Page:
We expect world crude steel production to expand by 6.8 percent this year – up by 76.5 million tonnes on the outturn in 2004. This figure represents a decline in the rate of growth in output during the second half as demand from customers in many parts of the globe continues to decrease.

The inventory building phase is complete. We are now in a stock drawdown situation. Prices for most steel products have collapsed due to over supply. Further reductions are inevitable until supply and demand move nearer into balance.

A number of mills have already announced action to curtail supply. Unfortunately, significant amounts of new capacity have come on stream recently. Steel producers are always reluctant to curb output just at the time they had planned to benefit from increased tonnage.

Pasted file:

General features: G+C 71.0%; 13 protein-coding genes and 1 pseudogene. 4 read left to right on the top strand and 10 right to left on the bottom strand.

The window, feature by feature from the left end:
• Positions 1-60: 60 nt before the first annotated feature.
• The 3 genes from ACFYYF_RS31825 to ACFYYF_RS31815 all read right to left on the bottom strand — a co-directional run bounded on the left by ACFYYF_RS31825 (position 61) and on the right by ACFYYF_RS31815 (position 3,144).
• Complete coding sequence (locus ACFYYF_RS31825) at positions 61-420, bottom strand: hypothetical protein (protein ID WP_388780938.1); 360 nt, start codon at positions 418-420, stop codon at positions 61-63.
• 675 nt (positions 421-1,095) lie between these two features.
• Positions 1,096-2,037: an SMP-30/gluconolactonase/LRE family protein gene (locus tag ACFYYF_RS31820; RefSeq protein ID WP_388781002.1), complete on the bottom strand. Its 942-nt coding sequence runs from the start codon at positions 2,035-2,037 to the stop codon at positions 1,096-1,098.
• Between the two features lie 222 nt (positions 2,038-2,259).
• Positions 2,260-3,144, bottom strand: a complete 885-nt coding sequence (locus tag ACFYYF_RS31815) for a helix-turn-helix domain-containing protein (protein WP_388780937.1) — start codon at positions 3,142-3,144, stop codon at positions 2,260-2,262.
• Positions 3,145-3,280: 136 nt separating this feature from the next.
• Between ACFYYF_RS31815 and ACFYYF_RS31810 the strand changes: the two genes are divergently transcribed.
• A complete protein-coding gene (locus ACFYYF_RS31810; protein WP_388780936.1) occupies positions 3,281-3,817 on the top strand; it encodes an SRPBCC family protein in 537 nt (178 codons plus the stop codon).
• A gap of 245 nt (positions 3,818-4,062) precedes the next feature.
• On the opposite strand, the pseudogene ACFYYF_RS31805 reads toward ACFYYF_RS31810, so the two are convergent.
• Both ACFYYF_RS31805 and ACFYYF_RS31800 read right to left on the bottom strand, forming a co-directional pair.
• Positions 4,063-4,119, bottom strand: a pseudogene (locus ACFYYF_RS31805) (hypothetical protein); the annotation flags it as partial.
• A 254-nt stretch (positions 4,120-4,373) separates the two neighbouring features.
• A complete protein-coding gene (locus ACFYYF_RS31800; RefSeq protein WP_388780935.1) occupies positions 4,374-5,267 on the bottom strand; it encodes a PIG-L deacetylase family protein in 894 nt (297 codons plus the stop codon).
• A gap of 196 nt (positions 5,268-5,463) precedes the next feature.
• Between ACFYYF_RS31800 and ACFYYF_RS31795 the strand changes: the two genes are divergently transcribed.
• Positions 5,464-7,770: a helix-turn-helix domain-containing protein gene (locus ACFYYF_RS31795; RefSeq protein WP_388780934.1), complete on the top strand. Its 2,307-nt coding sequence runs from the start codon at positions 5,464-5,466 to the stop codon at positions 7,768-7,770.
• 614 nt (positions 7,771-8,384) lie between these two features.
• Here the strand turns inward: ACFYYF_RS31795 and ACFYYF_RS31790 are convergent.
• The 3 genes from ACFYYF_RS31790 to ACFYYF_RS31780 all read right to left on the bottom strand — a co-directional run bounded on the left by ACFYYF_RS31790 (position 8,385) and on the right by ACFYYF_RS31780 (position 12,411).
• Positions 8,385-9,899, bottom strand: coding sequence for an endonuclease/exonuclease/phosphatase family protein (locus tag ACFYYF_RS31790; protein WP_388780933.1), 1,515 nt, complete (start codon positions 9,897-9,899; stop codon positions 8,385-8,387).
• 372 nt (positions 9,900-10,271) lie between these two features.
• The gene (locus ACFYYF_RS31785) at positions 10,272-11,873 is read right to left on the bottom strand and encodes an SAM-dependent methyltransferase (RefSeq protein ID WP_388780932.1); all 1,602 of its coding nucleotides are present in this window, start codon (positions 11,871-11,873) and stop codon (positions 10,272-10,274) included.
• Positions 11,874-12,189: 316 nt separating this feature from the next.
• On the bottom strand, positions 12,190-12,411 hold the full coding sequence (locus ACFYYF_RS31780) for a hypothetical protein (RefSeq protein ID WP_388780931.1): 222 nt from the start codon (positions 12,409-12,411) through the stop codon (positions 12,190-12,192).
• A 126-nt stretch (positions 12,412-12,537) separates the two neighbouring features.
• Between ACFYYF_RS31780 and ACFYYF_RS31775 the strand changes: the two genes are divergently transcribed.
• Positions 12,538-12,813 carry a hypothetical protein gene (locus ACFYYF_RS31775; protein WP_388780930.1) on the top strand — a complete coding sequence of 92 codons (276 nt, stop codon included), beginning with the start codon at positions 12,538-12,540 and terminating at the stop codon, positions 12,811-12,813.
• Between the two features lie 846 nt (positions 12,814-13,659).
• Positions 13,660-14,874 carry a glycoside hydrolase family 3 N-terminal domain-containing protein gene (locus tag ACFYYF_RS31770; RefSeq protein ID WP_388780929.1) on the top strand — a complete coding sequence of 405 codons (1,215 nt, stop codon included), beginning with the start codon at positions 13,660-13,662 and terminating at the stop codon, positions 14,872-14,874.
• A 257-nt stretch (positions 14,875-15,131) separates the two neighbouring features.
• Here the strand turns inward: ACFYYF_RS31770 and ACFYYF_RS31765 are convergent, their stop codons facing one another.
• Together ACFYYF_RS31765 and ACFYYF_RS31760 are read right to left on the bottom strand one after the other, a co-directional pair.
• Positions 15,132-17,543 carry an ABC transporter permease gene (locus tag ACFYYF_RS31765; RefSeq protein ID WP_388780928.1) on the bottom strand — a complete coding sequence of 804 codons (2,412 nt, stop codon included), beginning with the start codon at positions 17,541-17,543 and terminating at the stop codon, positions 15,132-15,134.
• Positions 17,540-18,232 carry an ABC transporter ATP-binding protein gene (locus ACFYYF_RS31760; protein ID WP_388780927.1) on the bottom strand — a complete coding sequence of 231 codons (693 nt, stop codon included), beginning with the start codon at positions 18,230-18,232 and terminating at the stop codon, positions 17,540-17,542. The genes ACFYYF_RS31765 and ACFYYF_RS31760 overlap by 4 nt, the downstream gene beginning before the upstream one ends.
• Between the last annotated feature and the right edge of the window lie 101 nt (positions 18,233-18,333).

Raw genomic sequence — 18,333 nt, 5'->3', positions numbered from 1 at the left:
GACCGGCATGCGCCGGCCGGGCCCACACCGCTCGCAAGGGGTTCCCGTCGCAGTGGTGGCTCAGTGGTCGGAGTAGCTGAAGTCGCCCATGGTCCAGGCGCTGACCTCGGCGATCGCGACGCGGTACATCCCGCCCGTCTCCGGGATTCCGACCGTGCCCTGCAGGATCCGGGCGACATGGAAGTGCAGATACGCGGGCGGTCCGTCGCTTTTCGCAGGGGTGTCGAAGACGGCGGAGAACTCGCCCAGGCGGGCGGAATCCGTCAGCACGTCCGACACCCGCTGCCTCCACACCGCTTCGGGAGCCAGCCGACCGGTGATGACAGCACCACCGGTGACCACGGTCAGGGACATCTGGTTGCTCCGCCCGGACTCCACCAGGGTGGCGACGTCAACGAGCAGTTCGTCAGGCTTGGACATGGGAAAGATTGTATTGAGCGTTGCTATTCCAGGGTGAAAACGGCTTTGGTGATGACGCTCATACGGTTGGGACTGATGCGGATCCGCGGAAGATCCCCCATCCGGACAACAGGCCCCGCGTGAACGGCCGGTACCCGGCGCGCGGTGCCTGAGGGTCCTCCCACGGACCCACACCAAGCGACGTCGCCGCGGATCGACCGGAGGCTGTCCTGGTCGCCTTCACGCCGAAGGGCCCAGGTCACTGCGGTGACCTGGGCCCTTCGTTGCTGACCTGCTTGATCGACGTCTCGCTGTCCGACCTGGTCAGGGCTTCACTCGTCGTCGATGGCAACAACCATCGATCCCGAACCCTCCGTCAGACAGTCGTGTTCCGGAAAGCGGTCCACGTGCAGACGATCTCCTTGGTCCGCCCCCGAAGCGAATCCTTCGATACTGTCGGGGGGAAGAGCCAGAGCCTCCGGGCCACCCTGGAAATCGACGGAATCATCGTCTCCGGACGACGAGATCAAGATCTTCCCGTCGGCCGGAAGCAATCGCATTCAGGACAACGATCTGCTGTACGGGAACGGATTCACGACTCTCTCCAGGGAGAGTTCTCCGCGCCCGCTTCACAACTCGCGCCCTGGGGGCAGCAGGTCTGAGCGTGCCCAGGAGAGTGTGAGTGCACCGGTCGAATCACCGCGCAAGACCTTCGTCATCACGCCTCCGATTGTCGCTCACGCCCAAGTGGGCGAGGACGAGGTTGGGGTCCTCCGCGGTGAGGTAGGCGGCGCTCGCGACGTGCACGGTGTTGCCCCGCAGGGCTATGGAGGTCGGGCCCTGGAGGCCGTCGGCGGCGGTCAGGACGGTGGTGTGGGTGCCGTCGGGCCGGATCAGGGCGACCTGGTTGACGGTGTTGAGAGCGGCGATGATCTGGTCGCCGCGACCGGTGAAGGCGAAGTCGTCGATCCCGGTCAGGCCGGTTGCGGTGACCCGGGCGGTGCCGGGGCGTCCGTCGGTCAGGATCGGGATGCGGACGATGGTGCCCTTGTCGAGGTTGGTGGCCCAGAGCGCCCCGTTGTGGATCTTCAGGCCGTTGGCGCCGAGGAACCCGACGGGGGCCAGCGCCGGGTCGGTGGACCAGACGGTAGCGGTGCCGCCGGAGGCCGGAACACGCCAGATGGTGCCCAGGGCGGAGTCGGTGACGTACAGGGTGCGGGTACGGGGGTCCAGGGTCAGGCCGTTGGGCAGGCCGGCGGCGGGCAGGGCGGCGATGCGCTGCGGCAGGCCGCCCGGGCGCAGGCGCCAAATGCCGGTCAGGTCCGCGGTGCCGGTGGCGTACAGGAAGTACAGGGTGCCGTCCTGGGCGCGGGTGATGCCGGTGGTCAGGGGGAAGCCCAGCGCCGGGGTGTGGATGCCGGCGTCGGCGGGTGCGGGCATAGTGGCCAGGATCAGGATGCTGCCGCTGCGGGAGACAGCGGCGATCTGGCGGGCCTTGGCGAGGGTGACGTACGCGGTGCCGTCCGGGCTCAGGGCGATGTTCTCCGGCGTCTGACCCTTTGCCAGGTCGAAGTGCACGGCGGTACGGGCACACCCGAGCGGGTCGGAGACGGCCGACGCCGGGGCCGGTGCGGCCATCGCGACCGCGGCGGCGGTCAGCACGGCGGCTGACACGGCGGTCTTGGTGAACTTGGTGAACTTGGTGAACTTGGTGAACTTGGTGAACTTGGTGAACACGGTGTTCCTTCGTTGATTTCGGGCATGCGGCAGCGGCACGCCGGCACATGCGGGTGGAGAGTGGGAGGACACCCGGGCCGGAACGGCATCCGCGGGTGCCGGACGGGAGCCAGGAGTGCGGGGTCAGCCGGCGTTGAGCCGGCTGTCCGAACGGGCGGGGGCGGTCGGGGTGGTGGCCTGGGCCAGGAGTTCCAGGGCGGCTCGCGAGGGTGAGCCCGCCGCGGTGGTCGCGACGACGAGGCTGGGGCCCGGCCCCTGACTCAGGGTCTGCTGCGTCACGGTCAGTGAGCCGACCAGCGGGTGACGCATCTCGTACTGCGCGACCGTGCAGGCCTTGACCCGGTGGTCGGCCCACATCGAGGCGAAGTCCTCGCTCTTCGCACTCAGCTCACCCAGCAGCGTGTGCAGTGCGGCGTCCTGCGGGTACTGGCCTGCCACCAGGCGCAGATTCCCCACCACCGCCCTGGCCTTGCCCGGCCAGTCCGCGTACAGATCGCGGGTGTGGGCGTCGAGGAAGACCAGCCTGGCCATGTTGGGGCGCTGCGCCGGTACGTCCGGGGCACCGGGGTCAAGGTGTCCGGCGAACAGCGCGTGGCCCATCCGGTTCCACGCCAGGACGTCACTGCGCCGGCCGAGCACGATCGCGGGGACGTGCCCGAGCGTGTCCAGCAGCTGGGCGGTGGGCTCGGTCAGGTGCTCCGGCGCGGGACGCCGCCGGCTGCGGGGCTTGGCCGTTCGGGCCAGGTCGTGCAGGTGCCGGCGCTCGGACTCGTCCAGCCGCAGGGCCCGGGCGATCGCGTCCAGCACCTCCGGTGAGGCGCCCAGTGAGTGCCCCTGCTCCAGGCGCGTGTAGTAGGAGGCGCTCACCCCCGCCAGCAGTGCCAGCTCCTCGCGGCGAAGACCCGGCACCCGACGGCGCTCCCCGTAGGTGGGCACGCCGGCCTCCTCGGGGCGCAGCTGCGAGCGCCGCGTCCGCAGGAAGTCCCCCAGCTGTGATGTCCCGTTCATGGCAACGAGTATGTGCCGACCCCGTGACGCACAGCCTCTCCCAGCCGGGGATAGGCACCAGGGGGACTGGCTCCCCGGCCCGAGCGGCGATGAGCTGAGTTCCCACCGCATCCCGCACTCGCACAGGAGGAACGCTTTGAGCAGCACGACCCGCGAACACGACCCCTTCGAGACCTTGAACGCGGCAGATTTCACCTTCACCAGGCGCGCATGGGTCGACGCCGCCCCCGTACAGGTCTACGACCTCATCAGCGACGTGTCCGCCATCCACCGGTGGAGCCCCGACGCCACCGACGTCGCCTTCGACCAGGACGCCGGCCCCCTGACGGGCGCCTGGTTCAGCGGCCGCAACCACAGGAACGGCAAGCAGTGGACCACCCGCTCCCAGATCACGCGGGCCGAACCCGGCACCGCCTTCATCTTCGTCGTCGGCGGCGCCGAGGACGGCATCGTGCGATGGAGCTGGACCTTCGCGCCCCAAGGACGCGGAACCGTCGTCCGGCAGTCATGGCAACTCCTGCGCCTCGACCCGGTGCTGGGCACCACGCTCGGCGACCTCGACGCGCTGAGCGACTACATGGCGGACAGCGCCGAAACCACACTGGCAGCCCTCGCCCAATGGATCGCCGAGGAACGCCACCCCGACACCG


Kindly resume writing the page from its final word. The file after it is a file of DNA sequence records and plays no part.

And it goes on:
North American steel manufacturing is starting to slip. Customer demand is sluggish. The mini mills have short delivery lead times due to lack of orders, resulting from the excessive inventories built up by customers over the last nine months. The second half of this year will be a difficult time for the steel makers. We forecast total output for the year falling to around 130 million tonnes – down 3 million tonnes on the year earlier figure.

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